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Re: [PPLetterpress] Re: PPWeirdness (dampening follow up)

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  • Gerald Lange
    Hi Bryan My thinking is that commercial grade papers tend not to respond well to dampening. Primarily because of dominant grain direction and external sizing.
    Message 1 of 23 , May 9, 2008
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      Hi Bryan

      My thinking is that commercial grade papers tend not to respond well to
      dampening. Primarily because of dominant grain direction and external
      sizing.

      I think the only commercial grade that I dampen is Curtis Flannel but my
      suspicion, is that it might actually have been a mouldmade, coming from
      the Scottish mills that Curtis owned. We had it tested once and the
      report came back that it consisted of tobacco leaves. I believe it was
      engine sized. Great printing paper no longer with us.

      One of my students had some double ply Lettra last semester. A very
      thick sheet that she was attempting to print on the Vandercook. Not only
      did the layers split apart but the entire back ply was warped throughout
      the heap. Might have been a bad lot or badly stored. Not a big fan.

      I don't know that you need to dampen on thinner stock. Most of the text
      weight mouldmades print well without dampening, though they do respond
      well when dampened. I guess I'd suggest dampening only when you really
      need to do it.

      An aside, but it does relate to the old thread you encountered. I
      believe some was asking about the bulging between letters that they were
      experiencing when printing on Cranes Lettra with the "deep relief"
      plate. I occurred to me the other day that the problem arises from
      relief depth. Subtract the relief thickness of a plate from the plate
      thickness and you get its relief depth. A Toyobo 95 mm K series plate
      has a 65 mm relief thickness. A Toyobo 1.52 mm K series plate has a 1.22
      mm relief thickness. Thus, surprise, surprise, they both have a relief
      depth of .30 mm. While the 152 is deeper (thicker) from surface to
      floor, material in close proximity at the surface (small text,
      letterform counters, etc) however, is limited to the relief depth.
      That's just the way the formation process works. Any other ratio in
      regard to relief depth would make the plate unstable. Thus you will get
      the bulging effect when you over impress as you are extending beyond the
      capability of the plate. The paper has to do something under the forced
      pressure so it bulges out where it can or even cracks. This would also
      account for the loss of isolated dots, fine lines, etc, on these plates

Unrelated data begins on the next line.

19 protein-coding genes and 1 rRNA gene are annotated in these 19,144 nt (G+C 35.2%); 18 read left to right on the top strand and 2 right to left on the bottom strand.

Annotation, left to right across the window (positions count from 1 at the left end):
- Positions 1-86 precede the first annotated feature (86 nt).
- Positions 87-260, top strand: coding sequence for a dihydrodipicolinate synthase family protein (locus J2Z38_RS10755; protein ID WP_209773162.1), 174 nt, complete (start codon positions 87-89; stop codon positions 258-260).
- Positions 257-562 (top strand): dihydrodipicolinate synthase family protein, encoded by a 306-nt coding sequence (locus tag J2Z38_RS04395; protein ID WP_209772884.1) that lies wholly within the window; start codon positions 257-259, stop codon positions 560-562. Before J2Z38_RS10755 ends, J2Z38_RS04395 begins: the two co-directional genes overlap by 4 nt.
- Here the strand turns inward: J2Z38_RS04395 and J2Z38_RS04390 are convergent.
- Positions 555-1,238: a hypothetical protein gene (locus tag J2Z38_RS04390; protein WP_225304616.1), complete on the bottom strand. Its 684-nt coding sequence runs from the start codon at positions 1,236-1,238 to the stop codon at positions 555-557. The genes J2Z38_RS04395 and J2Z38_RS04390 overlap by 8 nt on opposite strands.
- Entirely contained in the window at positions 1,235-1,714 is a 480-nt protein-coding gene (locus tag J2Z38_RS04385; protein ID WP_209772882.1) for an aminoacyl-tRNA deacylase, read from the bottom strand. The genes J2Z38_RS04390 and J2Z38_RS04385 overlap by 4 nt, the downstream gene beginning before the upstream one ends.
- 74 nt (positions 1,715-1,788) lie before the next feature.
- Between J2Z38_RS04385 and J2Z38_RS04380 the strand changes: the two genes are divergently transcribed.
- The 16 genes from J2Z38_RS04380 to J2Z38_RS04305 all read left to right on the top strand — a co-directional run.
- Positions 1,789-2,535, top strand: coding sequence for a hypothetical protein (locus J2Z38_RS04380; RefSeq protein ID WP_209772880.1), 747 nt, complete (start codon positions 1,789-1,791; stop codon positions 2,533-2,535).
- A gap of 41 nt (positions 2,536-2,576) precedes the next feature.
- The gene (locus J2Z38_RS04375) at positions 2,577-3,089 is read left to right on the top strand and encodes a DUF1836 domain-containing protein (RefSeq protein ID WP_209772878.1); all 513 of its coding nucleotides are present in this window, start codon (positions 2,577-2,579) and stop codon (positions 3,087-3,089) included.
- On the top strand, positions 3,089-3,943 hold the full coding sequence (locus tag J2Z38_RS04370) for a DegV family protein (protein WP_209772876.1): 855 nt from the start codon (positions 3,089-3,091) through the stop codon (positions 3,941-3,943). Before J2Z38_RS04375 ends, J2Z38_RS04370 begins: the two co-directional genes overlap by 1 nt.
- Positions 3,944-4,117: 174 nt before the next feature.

under severe impression as they simply have no support.

      Gerald
      http://BielerPress.blogspot.com

      kringds wrote:
      > Hi Gerald,
      >
      > I was browsing the archives on dampening paper and came across your post below in
      > which you seem suprised at the dampening of Lettra. Could you tell me why you were
      > supprised?
      >
      > I am getting ready to print a job on 32# lettra and am debating if I should dampen the
      > paper. I will be printing on polymer plates with primarily line art with black ink.
      >
      > I have dampened heavier weight paper before with good results but I am wondering if it
      > makes sense for a lighter weight paper. I assume it does. Could you or anyone with
      > experience let me know their opinion on this?
      >
      > As always, thanks for the help and advice.
      >
      > bryan kring
      >
      >
      >
      > --- In PPLetterpress@yahoogroups.com, "Gerald Lange" <Bieler@...> wrote:
      >
      >> Probably. I still have demon catchers hanging from the ceiling, though
      >> I have taken down all the tribute images of Moloch.
      >>
      >> Dampened Lettra!!! Interesting.
      >>
      >> Gerald
      >> http://BielerPress.blogspot.com
      >>
      >>
      >>
      >>> Yes. As noted I've had plenty of good luck before Mercury retrograde
      >>>
      >> started ;-)
      >>
      >>> These little 'antelope' greeting cards were done with the 'old'
      >>>
      >> yellow pp... ( dampened Lettra on the V219)
      >>
      >> http://www.exquisiteletterpress.com/cards/exquisitegreetingcards/archive/samples/
      >>
      > unique-invitation-designs-by-kf/P1020933.JPG
      >
      >>> Maybe it's the wrong Moon sign for platemaking?
      >>>
      >>> Ciao
      >>> p
      >>>
      >>>
      >>>
      >>>
      >
    • Peter Fraterdeus
      Bryan, Gerald, Dampening worked well on the 300gsm Lettra Assuming one is doing single color work, variation in grain doesn t really come into it. Also, even
      Message 2 of 23 , May 9, 2008
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        Bryan, Gerald,

        Dampening worked well on the 300gsm Lettra
        Assuming one is doing single color work, variation in grain doesn't
        really come into it.
        Also, even with multiple colors, keeping the stock lightly wrapped
        between impressions will minimize dimensional variation.

        Double ply, 600gsm, I can imagine may be a problem on the cylinder,
        yes...

        As far as the other concern that Gerald alludes to, the plate in
        question was neither of the Toyobos, but a leftover that was acquired
        previously. I've had none of these problems with the Toyobo 152. One